13. S. R. Harper, Review of Research in Education 37, 183 (2013).

14. L. H. Pololi et al., Academic Medicine 88, 1308 (2013).

15. S. Allgood et al., Professional Climate Survey: Final Report. (American Economic Association,


16. A. R. Pearson, J. F. Dovidio, S. L. Gaertner, Soc Personal Psychol Compass 3, 314 (2009).

17. A. B. Carter, K. W. Phillips, Soc Personal Psychol Compass 11, e12313 (2017).

18. S. S. Levine et al., Proc Natl Acad Sci USA 111, 18524 (2014).

19. R. J. Crisp, R. Meleady, Science 336, 853 (2012).

20. V. Purdie Greenaway, K. M. Turetsky, Current Opinion in Psychology 32, 171 (2020).

21. D. Balliet, J. Wu, C. K. W. De Dreu, Psychol Bull 140, 1556 (2014).

22. R. Kranton, M. Pease, S. Sanders, S. Huettel, Proc Natl Acad Sci USA 117, 21185 (2020).


23. W. G. Stephan, C. W. Stephan, in Groups in contact: The psychology of desegregation, N. S. Miller,

M. B. Brewer, Eds. (1984), pp. 229-255.

24. G. W. Allport, The nature of prejudice. (Addison Wesley, Reading, MA, 1954).

25. L. Zhang, Admin Sci Quart 62, 603 (2017).

26. W. T. Bielby, J. N. Baron, Amer J Sociol 91, 759 (1986).

27. G. S. Becker, The Economics of Discrimination. (University of Chicago Press, Chicago, 1957).

28. M. E. Heilman, Organizational Behavior and Human Performance 33, 174 (1984).

29. K. Stainback, D. Tomaskovic-Devey, Documenting desegregation: racial and gender segregation in

private sector employment since the Civil Rights Act. (Russell Sage Foundation, New York, 2012).

30. M. Bertrand, S. Mullainathan, Am Econ Rev 94, 991 (2004).

31. L. Quillian, Annu Rev Sociol 32, 299 (2006).

32. S. Lyons-Padilla et al., Proc Natl Acad Sci USA, 201822052 (2019).

33. E. H. Chang et al., Proc Natl Acad Sci USA 116, 7778 (2019).

34. A. Kalev, F. Dobbin, E. Kelly, Amer Sociol Rev 71, 589 (2006).

35. E. L. Paluck, R. Porat, C. S. Clark, D. P. Green, Annu Rev Psychol 72, null (2021).

36. M. Abascal, J. Xu, D. Baldassari, Science Advances 7, (2021).

37. L. D. Bobo, J. R. Kluegel, R. A. Smith, in Racial attitudes in the 1990s: Continuity and change, S.

Tuch, J. Martin, Eds. (Praeger, Westport, CT, 1997), vol. 15, pp. 15–42.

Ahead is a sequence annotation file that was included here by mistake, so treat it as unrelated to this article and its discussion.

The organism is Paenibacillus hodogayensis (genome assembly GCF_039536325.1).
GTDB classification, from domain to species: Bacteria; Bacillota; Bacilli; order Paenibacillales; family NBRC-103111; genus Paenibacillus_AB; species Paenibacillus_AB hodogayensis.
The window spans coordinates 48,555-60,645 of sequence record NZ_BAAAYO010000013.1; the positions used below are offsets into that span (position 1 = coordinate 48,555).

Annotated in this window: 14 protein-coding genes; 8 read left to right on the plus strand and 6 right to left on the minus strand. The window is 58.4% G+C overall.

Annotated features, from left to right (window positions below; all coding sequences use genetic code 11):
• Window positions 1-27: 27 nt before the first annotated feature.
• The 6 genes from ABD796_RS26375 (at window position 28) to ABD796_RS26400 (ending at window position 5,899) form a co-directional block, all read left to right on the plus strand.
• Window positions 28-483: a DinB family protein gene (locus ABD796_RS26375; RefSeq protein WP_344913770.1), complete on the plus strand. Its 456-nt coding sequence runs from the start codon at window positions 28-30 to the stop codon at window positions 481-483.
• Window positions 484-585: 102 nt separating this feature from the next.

38. S. T. Fiske, in The handbook of social psychology, D. T. Gilbert, S. T. Fiske, G. Lindzey, Eds.

(McGraw-Hill, Boston, 1998), pp. 357-411.

39. V. Purdie-Vaughns, C. M. Steele, P. G. Davies, R. Ditlmann, J. R. Crosby, J Pers Soc Psychol

94, 615 (2008).

40. J. L. Eberhardt, Biased: Uncovering the Hidden Prejudice That Shapes What We See, Think, and Do.


41. R. Hertwig, G. Barron, E. U. Weber, I. Erev, Psychol Sci 15, 534 (2004).

42. M. Kaustia, S. Knüpfer, J Finan 63, 2679 (2008).

43. U. Simonsohn, N. Karlsson, G. Loewenstein, D. Ariely, Game Econ Behav 62, 263 (2008).

44. J. G. March, The ambiguities of experience. (Cornell University Press, Ithaca, 2010), pp. ix, 152


45. R. E. Nisbett, L. Ross, Human Inference: Strategies and Shortcomings of Social Judgment. (Prentice-

Hall, 1980), pp. 462-465.

46. R. O. Kurzban, J. Tooby, L. Cosmides, Proc Natl Acad Sci USA 98, 15387 (2001).

47. I. N. Onyeador et al., Psychol Sci 31, 18 (2020).

48. N. DiTomaso, C. Post, R. Parks-Yancy, Annu Rev Sociol 33, 473 (2007).

49. D. H. Zhu, Organ Sci 25, 552 (2014).

50. M. del Carmen Triana, T. L. Miller, T. M. Trzebiatowski, Organ Sci 25, 609 (2014).

51. T. F. Pettigrew, L. R. Tropp, When groups meet: the dynamics of intergroup contact. (Psychology

Press, New York; Hove, West Sussex, 2011).

52. A. Acharya, M. Blackwell, M. Sen, Deep Roots: How Slavery Still Shapes Southern Politics.

Princeton Studies in Political Behavior (Princeton University Press, 2018).

53. D. T. Campbell, Amer Psychol 22, 817 (1967).

54. R. J. Ely, I. Padavic, D. A. Thomas, Organ Stud 33, 341 (2012).

55. J. Chandler, G. Paolacci, E. Peer, P. Mueller, K. A. Ratliff, Psychol Sci 26, 1131 (2015).

56. A. D. Bhappu, T. L. Griffith, G. B. Northcraft, Organ Behav Hum Decis Process 70, 199 (1997).

57. J. Hedlund, D. R. Ilgen, J. R. Hollenbeck, Organ Behav Hum Decis Process 76, 30 (1998).

58. S. Skaggs, N. DiTomaso, in Diversity in the Work Force, D. Nancy, P. Corinne, Eds. (Emerald,

2004), vol. 14, pp. 279-306.

59. C. L. Ridgeway, Status: Why Is It Everywhere? Why Does It Matter? , (Russell Sage Foundation,

New York, 2019).

60. D. Stark, The Sense of Dissonance: Accounts of Worth in Economic Life. (Princeton University

Press, Princeton and Oxford, 2011).


61. M. Lamont, Annu Rev Sociol 38, 201 (2012).

62. C. K. Lai et al., J Exp Psychol Gen 145, 1001 (2016).